BACKGROUND: Robinia pseudoacacia L. nectar and its derivative monofloral honey were systematically compared in this study, to understand how much the starting solution reflected the final product, after re-elaboration by Apis mellifera ligustica Spinola. RESULTS: Subjected to dehydration in the hive, nectar changed in its water and sugar content when transformed into honey, as physicochemical and gas chromatographic–mass spectrometric analyses revealed. Spectrophotometric measurements and characterization by high-performance liquid chromatography–diode array detection of 18 plant molecules demonstrated honey to be richer than nectar in secondary metabolites. For the first time, the hypothesis of the existence of a nectar redox cycle in R. pseudoacacia was reported, as previously described for Nicotiana sp., based on 1D-protein profiles, western blot analysis and detection of H2O2and ascorbate. The bioactivity of both matrices was also investigated. Antiradical in vitro tests showed that Acacia honey was more antioxidant than nectar, which was even able to induce oxidative stress directly in a eukaryotic cell system. Antimicrobial assays demonstrated that nectar was bacteriostatic, due to H2O2activity, whereas honey was even bactericidal. CONCLUSION: All these data support the ecological role of nectar and honey in nature: protection of the gynoecium from pathogens and preservation from degradative processes, respectively. © 2018 Society of Chemical Industry.

Gismondi, A., De Rossi, S., Canuti, L., Novelli, S., Di Marco, G., Fattorini, L., et al. (2018). From Robinia pseudoacacia L. nectar to Acacia monofloral honey: biochemical changes and variation of biological properties. JOURNAL OF THE SCIENCE OF FOOD AND AGRICULTURE, 98(11), 4312-4322 [10.1002/jsfa.8957].

From Robinia pseudoacacia L. nectar to Acacia monofloral honey: biochemical changes and variation of biological properties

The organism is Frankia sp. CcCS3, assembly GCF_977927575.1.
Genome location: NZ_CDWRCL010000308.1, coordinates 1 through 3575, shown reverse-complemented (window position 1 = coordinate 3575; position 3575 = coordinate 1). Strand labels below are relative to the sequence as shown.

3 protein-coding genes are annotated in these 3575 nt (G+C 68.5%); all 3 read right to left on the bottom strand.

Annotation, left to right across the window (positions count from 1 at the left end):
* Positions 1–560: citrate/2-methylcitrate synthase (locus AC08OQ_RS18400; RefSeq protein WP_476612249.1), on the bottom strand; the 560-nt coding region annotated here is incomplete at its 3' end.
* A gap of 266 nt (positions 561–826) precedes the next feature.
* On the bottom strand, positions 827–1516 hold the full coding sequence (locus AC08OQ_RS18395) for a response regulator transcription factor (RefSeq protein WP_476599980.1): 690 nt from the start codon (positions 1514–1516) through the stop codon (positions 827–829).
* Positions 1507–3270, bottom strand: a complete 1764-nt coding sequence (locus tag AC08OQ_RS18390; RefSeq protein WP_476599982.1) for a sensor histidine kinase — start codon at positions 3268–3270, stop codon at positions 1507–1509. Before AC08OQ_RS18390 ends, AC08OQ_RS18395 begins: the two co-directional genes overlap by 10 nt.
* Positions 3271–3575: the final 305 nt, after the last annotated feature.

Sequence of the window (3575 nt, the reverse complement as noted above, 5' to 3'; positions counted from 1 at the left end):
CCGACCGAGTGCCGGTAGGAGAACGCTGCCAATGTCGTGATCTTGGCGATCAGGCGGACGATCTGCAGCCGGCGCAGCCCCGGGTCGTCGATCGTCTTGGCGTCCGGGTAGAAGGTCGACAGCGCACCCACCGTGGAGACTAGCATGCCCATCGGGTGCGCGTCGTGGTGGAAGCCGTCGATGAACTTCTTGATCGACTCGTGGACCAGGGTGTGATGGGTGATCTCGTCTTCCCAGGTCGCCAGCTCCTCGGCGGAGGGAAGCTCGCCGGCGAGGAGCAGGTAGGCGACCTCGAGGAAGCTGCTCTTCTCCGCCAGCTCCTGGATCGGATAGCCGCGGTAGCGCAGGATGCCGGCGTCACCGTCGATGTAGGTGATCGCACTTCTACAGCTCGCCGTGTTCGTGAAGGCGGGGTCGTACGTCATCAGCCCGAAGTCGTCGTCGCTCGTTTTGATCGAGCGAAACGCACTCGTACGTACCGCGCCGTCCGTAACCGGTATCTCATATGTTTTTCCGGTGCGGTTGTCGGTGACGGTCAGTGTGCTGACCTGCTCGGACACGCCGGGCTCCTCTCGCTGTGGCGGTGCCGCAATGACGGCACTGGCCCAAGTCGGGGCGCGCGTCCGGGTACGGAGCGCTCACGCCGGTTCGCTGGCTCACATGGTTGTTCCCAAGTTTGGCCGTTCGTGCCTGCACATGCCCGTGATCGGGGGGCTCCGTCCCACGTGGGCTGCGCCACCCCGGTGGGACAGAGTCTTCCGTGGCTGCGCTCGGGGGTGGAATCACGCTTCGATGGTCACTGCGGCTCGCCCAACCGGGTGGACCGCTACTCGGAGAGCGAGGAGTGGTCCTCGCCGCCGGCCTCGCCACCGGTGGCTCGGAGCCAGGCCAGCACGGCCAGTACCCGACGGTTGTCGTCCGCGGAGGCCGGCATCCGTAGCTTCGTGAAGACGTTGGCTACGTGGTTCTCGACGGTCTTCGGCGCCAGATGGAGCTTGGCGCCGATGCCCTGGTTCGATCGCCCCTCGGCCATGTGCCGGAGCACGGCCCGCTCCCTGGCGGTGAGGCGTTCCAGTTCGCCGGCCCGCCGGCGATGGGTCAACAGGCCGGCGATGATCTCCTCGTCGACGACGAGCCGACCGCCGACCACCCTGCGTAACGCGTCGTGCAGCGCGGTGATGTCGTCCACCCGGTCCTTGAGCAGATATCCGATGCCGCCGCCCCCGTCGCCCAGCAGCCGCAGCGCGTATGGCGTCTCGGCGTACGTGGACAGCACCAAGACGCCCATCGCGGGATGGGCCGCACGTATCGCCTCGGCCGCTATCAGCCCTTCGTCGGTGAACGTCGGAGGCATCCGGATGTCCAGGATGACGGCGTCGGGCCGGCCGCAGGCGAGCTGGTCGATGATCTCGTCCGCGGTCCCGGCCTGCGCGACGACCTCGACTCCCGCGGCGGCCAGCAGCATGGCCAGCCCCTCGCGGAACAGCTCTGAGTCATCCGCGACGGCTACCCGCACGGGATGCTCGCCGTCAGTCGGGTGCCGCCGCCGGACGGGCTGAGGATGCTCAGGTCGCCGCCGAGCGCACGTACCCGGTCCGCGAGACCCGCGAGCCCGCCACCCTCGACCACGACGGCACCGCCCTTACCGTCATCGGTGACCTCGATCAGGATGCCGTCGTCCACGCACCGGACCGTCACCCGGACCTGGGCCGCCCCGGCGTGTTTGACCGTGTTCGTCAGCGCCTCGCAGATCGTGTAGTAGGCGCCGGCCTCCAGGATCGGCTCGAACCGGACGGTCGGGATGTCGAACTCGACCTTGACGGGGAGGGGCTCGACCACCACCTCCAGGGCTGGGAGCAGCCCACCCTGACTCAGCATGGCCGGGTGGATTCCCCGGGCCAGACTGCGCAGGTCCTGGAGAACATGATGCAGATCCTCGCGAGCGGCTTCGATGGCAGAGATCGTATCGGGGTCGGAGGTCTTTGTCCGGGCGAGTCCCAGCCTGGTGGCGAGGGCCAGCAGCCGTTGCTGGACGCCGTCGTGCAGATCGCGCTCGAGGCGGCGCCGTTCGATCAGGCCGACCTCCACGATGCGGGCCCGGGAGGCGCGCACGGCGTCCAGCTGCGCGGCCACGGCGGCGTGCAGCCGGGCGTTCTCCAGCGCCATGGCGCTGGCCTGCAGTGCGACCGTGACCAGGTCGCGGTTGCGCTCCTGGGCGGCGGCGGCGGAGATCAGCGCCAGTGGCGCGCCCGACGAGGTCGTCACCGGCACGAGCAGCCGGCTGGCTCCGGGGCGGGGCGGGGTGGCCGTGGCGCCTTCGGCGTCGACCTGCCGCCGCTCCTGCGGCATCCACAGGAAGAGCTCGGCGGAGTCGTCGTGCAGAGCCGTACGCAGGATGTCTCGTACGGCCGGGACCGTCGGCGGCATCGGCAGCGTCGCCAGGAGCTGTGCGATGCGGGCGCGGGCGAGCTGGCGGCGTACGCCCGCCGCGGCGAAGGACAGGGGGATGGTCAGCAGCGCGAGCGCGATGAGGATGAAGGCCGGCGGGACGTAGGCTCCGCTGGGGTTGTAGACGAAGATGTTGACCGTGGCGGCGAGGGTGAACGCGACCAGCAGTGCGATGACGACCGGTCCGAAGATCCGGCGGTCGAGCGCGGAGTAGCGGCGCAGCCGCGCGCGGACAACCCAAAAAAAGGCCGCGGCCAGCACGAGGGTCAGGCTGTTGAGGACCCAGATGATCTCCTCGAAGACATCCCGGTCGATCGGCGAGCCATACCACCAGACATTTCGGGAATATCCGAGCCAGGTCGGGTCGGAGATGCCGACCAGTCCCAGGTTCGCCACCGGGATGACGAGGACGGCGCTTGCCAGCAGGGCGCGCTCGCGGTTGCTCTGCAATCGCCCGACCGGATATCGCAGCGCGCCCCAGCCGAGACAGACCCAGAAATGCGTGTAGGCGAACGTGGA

Gismondi, Angelo;Canuti, Lorena;Novelli, Silvia;Di Marco, Gabriele;Canini, Antonella
2018

Abstract

BACKGROUND: Robinia pseudoacacia L. nectar and its derivative monofloral honey were systematically compared in this study, to understand how much the starting solution reflected the final product, after re-elaboration by Apis mellifera ligustica Spinola. RESULTS: Subjected to dehydration in the hive, nectar changed in its water and sugar content when transformed into honey, as physicochemical and gas chromatographic–mass spectrometric analyses revealed. Spectrophotometric measurements and characterization by high-performance liquid chromatography–diode array detection of 18 plant molecules demonstrated honey to be richer than nectar in secondary metabolites. For the first time, the hypothesis of the existence of a nectar redox cycle in R. pseudoacacia was reported, as previously described for Nicotiana sp., based on 1D-protein profiles, western blot analysis and detection of H2O2and ascorbate. The bioactivity of both matrices was also investigated. Antiradical in vitro tests showed that Acacia honey was more antioxidant than nectar, which was even able to induce oxidative stress directly in a eukaryotic cell system. Antimicrobial assays demonstrated that nectar was bacteriostatic, due to H2O2activity, whereas honey was even bactericidal. CONCLUSION: All these data support the ecological role of nectar and honey in nature: protection of the gynoecium from pathogens and preservation from degradative processes, respectively. © 2018 Society of Chemical Industry.
Pubblicato
Rilevanza internazionale
Articolo
Esperti anonimi
Settore BIO/01
English
antimicrobial effect; antioxidant property; black locust; gynoecium protection; honeybee; nectar redox cycle; Acacia; Animals; Antioxidants; Bees; Chromatography, High Pressure Liquid; Flavonoids; Flowers; Honey; Phenols; Plant Nectar; Robinia; Biotechnology; Food Science; Agronomy and Crop Science; Nutrition and Dietetics
http://onlinelibrary.wiley.com/journal/10.1002/(ISSN)1097-0010
Gismondi, A., De Rossi, S., Canuti, L., Novelli, S., Di Marco, G., Fattorini, L., et al. (2018). From Robinia pseudoacacia L. nectar to Acacia monofloral honey: biochemical changes and variation of biological properties. JOURNAL OF THE SCIENCE OF FOOD AND AGRICULTURE, 98(11), 4312-4322 [10.1002/jsfa.8957].
Gismondi, A; De Rossi, S; Canuti, L; Novelli, S; Di Marco, G; Fattorini, L; Canini, A
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Utilizza questo identificativo per citare o creare un link a questo documento: https://hdl.handle.net/2108/202747
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